On Wednesday, after several weeks of watching her nomination hang in Senate calendar limbo, Jennifer Sung was finally confirmed to the U.S. Court of Appeals for the Ninth Circuit by a vote of 50-49. It was a hard-fought battle that was decided only after Sung had to offer something of an apology for a relatively benign offense: signing an open letter back in 2018 asserting that Justice Brett Kavanaugh, then an embattled Supreme Court nominee, was “intellectually and morally bankrupt.” The letter, signed by some 200 Yale Law School faculty, students, and alumni, was issued after the school issued a glowing press release about Kavanaugh’s nomination.
By any objective measure, Sung is eminently qualified for the job to which she was confirmed: a union-side labor lawyer who has spent the last four years as a member of the Oregon Employment Relations Board, where she oversaw more than 200 matters involving labor disputes and union representation issues. However, during her confirmation hearings in September and October, Republicans on the Senate Judiciary Committee were interested only in The Letter. Louisiana Senator John Kennedy told Sung that she was “the only person in the Milky Way who believes you’re impartial.” (Kennedy also asked, for no discernible reason except old-fashioned racism, whether Sung was “proud” that her alma mater, Yale Law School, allegedly used what Kennedy termed a “quota system” for Asian American students.)
Texas Senator Ted Cruz asked her not once, not twice, but three times to disavow the letter before interrupting her mid-response and characterizing that response as “disappointing.” Utah Senator Mike Lee opined that it would be “defamatory” to characterize Kavanaugh as “an intellectually bankrupt ideologue who is intent on rolling back our rights,” which is a damning indictment of whichever law school professor taught Mike Lee’s First Amendment class.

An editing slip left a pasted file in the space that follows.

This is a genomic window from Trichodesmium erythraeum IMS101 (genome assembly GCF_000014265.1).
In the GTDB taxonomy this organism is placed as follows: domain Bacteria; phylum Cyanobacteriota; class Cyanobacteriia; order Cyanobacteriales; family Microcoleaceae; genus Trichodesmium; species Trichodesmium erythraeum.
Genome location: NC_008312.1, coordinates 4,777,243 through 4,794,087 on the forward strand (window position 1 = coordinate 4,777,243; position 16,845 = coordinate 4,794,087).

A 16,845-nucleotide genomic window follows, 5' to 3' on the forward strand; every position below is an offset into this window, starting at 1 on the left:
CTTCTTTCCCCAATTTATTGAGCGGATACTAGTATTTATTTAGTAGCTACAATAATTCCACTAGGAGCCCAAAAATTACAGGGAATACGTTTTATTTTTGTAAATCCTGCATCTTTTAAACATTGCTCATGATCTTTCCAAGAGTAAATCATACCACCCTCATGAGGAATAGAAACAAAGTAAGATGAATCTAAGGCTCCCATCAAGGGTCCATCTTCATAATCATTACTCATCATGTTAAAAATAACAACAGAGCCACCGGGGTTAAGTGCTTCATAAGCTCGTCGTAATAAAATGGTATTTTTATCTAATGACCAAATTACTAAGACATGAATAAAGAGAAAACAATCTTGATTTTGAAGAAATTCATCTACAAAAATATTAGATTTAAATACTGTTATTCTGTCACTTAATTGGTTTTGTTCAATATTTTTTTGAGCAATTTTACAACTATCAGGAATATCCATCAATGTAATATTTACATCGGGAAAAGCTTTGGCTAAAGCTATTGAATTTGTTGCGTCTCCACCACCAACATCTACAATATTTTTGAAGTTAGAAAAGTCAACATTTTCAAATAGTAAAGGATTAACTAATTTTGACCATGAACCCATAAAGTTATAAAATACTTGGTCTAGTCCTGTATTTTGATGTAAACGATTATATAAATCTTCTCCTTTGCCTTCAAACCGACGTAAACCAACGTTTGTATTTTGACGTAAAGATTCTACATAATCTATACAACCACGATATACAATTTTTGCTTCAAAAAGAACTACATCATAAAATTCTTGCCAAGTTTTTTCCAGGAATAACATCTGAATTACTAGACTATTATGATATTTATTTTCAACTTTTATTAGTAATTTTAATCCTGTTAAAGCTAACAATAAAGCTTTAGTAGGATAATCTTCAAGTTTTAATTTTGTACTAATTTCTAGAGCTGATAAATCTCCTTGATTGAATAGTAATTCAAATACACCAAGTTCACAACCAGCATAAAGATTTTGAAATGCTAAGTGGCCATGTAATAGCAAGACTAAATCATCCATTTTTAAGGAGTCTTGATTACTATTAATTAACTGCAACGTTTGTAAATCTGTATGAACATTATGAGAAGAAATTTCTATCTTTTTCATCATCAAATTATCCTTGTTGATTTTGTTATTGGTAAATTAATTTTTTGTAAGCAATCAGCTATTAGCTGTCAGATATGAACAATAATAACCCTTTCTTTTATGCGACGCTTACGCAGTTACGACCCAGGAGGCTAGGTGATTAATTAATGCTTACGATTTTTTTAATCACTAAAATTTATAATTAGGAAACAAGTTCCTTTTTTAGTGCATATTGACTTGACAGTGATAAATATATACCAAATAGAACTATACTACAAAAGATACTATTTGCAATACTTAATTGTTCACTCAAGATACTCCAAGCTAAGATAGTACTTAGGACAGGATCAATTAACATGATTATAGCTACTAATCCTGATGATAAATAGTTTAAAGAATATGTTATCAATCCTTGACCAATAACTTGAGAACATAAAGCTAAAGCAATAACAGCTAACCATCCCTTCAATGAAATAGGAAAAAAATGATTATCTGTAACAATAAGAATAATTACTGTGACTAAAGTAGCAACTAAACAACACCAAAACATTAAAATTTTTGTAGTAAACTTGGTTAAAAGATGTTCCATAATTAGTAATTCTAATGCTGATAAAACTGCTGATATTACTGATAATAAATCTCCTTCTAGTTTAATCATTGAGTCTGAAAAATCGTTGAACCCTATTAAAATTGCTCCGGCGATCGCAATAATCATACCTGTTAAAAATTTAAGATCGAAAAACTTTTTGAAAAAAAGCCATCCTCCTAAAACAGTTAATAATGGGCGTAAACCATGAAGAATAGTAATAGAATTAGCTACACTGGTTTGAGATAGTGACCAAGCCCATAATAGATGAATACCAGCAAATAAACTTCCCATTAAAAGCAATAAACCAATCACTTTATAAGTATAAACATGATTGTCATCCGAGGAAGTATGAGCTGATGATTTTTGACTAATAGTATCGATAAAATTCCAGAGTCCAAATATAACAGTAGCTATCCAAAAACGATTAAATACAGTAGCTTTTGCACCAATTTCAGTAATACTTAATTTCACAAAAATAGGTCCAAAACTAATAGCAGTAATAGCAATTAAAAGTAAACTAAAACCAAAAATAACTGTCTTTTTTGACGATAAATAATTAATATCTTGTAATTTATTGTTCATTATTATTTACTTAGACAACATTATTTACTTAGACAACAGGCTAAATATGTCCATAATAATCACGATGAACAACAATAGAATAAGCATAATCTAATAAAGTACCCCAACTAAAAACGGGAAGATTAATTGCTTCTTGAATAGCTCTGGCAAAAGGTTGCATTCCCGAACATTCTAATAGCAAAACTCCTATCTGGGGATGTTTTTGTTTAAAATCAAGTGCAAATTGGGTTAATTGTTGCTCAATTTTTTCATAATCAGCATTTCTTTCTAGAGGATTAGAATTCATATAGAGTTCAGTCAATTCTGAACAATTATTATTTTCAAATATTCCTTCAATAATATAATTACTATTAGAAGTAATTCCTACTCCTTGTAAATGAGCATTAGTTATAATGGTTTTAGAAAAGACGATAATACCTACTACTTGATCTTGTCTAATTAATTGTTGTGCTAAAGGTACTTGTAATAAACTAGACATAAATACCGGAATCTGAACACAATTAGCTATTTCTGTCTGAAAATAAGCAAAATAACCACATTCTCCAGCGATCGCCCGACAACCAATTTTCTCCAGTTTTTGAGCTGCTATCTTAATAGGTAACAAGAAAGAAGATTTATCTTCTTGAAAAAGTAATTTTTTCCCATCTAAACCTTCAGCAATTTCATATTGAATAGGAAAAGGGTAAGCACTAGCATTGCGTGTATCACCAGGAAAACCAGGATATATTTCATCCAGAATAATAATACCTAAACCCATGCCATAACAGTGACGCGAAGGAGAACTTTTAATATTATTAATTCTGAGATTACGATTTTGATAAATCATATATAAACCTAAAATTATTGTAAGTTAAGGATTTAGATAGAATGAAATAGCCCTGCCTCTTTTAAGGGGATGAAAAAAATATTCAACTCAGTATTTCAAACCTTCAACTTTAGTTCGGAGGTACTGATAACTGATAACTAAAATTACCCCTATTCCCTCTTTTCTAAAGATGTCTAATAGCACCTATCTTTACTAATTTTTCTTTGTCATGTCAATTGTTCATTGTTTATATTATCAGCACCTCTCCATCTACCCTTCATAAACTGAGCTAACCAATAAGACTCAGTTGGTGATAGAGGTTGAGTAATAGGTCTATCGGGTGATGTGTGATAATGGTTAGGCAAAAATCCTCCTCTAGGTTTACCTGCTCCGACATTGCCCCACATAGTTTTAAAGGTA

Eventually, Sung told senators that the letter’s “rhetoric was overheated,” and apologized if her signature “created the impression that I would prejudge any case or fail to respect the authority of any Supreme Court justice or any of the Court’s precedents.” That was enough to get her nomination through the Committee, but barely. The Committee deadlocked, so Sung’s nomination had to go to the full Senate, where Vice President Kamala Harris broke a 49-49 tie to let it proceed.
The sharp contrast between the treatment of Sung and, say, Kavanaugh, a man who owes his confirmation to his willingness to publicly blame credible sexual assault allegations on a “calculated and orchestrated political hit” to exact “revenge on behalf of the Clintons,” tidily illustrates the cynical double standard to which Democratic and Republican judicial nominees are subjected. Democratic nominees have to apologize for everything for a shot at confirmation; conservative nominees need never apologize for anything.
Jennifer Sung isn’t the only one who has to apologize for mild criticisms or previously-expressed personal views. During Vanita Gupta’s associate attorney general nomination hearing earlier this year, Tennessee Senator Marsha Blackburn read back some of Gupta’s tweets, including some related to Kavanaugh, that she found objectionable; one ready simply “Believe survivors.” In the end, Gupta characterized her positions on decriminalizing drug use and supporting police reform as “harsh rhetoric.” Up for a seat on the Second Circuit Court of Appeals, Vermont Supreme Court Justice Beth Robinson, who was vying to become the first openly gay woman judge on any federal appellate court, spent her confirmation hearing assuring skeptical Republicans that her history of advocacy for same-sex marriage would not interfere with the discharge of her judicial duties. “There’s no space for a politically-oriented person on the bench,” she told them.